Meeting News Coverage

Lower SVR rates, more death with DAA therapy in high MELD setting

BARCELONA — Physicians need to counsel patients with hepatitis C virus and MELD score higher than 18 prior to treatment with direct-acting antivirals, according to a presenter at the International Liver Congress.

“Treating patients with MELD 18 or greater may be an issue due to their high mortality during or within 12 weeks after treatment,” Carlos Fernández-Carillo, junior consultant at Hospital Universitario Puerta de Hierro-Majadahonda, Madrid, said during his presentation. “Honest discussion with the patient and decisions on a case-by-case basis is warranted.”

Fernández-Carillo presented a retrospective, observational, non-randomized study derived from the HEPA-C registry. The study included 843 patients either not on a transplantation list or on the list while treated with DAA therapy; 673 of these patients finished 12 weeks of therapy by the time of presentation.

Breaking the patients down by Child Pugh status, he showed that 94% of Child Pugh A patients achieved SVR whereas 78% of Child Pugh B/C patients did the same (P < .001). Similarly, less Child Pugh A patients relapsed compared with Child Pugh B/C (4% vs. 13%, respectively; P = .001). When looking at safety, more patients in the Child Pugh B/C category suffered severe adverse events (11.7% CPT A vs. 50% CPT B/C; P < .001). Deaths reflected a similar outcome with 0.9% of Child Pugh A patients dying and 11% of Child Pugh B/C patients (P < .001). Cirrhosis status, MELD and platelets were predictive of deaths.

“Decompensated patients have a worse virological response, more severe adverse events and more deaths than compensated ones,” Fernández-Carillo said. “This information may also be applicable to patients on the transplant waiting list.” – by Katrina Altersitz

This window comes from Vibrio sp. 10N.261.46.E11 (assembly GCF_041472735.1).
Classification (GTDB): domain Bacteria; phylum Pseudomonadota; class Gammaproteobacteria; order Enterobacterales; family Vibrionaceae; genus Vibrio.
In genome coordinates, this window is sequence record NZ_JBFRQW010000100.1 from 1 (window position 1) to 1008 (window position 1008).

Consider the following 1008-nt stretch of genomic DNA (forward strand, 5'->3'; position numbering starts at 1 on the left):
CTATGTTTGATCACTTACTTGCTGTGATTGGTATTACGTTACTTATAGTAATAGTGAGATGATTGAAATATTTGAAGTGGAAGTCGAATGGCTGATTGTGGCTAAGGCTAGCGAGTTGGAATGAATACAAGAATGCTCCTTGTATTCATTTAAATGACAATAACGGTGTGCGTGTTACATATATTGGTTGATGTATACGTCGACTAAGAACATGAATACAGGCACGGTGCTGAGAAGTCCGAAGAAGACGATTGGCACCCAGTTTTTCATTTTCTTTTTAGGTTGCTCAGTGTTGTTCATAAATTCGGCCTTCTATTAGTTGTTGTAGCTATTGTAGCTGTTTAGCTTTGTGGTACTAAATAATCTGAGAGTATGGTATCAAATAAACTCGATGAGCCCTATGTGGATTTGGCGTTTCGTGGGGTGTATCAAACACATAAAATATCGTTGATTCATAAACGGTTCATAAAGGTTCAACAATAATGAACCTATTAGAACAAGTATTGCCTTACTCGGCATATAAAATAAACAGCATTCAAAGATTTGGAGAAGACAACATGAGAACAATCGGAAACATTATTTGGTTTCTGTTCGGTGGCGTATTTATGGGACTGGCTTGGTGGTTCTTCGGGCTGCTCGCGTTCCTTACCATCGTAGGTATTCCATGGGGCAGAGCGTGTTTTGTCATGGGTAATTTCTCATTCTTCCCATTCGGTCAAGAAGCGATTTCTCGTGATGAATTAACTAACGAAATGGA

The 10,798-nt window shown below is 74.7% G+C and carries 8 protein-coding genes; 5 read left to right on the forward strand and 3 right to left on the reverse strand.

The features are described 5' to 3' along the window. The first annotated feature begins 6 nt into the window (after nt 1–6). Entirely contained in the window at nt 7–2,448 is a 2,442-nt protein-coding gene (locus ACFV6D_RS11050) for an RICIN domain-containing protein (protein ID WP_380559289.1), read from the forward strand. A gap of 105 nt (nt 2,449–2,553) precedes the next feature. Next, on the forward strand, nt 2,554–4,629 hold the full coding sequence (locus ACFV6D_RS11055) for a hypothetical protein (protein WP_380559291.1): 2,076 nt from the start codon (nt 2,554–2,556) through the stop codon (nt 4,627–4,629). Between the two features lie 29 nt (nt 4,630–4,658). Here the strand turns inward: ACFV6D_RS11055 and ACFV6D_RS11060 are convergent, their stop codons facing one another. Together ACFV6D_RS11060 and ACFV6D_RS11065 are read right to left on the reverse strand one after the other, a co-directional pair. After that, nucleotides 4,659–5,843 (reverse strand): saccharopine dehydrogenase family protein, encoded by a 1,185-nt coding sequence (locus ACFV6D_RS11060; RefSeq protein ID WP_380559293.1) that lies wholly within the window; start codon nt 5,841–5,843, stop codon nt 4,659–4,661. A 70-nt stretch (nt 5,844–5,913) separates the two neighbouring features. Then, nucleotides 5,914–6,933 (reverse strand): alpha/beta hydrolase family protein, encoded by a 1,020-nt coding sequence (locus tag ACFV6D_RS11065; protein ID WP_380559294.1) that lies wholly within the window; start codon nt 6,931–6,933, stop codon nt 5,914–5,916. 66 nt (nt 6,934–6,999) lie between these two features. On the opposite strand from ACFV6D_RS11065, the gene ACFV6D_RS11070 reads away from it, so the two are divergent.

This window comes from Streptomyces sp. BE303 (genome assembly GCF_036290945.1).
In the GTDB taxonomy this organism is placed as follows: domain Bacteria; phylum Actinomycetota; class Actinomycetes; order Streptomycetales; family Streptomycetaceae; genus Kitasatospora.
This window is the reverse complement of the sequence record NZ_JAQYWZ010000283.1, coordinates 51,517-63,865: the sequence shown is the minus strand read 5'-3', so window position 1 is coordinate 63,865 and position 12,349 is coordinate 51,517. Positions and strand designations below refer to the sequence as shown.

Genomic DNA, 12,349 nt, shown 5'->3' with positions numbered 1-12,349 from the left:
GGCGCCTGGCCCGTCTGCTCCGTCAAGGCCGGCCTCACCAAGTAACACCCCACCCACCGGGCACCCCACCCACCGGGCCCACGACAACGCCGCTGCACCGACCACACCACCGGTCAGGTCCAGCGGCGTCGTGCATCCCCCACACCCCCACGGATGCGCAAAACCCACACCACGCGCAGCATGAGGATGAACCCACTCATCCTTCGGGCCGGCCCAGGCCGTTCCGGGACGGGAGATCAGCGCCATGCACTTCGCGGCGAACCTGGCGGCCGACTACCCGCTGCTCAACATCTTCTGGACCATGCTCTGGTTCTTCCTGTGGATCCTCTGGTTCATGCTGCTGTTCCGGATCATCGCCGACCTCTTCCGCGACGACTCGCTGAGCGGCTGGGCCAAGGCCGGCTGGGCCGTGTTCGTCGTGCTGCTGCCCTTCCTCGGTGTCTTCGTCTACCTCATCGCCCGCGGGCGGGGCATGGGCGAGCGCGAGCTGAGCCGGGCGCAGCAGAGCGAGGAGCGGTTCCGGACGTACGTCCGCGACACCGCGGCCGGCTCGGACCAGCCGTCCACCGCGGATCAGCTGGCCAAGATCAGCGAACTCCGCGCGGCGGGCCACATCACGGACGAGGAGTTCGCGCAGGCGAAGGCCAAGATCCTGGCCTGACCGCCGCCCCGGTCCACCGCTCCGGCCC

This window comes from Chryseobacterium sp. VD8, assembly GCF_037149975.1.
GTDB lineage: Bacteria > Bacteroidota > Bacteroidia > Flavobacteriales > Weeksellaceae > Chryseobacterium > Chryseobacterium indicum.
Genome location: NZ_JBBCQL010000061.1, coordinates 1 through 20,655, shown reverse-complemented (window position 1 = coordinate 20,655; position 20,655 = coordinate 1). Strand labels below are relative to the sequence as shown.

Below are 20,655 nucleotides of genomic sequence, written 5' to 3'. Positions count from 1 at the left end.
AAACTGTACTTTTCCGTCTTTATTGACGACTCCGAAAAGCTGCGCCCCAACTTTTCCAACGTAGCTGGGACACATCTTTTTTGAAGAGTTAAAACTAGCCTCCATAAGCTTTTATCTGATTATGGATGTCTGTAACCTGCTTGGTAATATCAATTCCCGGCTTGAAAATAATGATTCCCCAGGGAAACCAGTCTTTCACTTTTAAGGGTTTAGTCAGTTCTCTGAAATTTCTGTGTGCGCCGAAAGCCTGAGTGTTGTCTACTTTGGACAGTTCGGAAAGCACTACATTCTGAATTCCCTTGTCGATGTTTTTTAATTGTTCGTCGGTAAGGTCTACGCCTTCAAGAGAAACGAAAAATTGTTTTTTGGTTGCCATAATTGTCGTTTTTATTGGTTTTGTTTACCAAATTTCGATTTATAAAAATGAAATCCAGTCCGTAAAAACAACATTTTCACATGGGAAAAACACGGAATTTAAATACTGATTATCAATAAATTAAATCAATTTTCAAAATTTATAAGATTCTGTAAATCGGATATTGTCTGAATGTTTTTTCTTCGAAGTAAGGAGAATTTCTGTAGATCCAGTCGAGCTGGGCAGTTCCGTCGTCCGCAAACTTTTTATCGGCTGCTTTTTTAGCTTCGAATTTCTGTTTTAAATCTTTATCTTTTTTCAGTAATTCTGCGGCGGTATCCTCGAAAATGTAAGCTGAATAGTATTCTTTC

Reference:

Fernández-Carillo, C. GS01. Presented at: International Liver Congress. April 13-17, 2016; Barcelona.

Disclosure: Fernández-Carillo reports no relevant financial disclosures. Please see the abstract for a full list of other researchers’ disclosures.

BARCELONA — Physicians need to counsel patients with hepatitis C virus and MELD score higher than 18 prior to treatment with direct-acting antivirals, according to a presenter at the International Liver Congress.

“Treating patients with MELD 18 or greater may be an issue due to their high mortality during or within 12 weeks after treatment,” Carlos Fernández-Carillo, junior consultant at Hospital Universitario Puerta de Hierro-Majadahonda, Madrid, said during his presentation. “Honest discussion with the patient and decisions on a case-by-case basis is warranted.”

Fernández-Carillo presented a retrospective, observational, non-randomized study derived from the HEPA-C registry. The study included 843 patients either not on a transplantation list or on the list while treated with DAA therapy; 673 of these patients finished 12 weeks of therapy by the time of presentation.

Breaking the patients down by Child Pugh status, he showed that 94% of Child Pugh A patients achieved SVR whereas 78% of Child Pugh B/C patients did the same (P < .001). Similarly, less Child Pugh A patients relapsed compared with Child Pugh B/C (4% vs. 13%, respectively; P = .001). When looking at safety, more patients in the Child Pugh B/C category suffered severe adverse events (11.7% CPT A vs. 50% CPT B/C; P < .001). Deaths reflected a similar outcome with 0.9% of Child Pugh A patients dying and 11% of Child Pugh B/C patients (P < .001). Cirrhosis status, MELD and platelets were predictive of deaths.

“Decompensated patients have a worse virological response, more severe adverse events and more deaths than compensated ones,” Fernández-Carillo said. “This information may also be applicable to patients on the transplant waiting list.” – by Katrina Altersitz

Reference:

Fernández-Carillo, C. GS01. Presented at: International Liver Congress. April 13-17, 2016; Barcelona.

Disclosure: Fernández-Carillo reports no relevant financial disclosures. Please see the abstract for a full list of other researchers’ disclosures.

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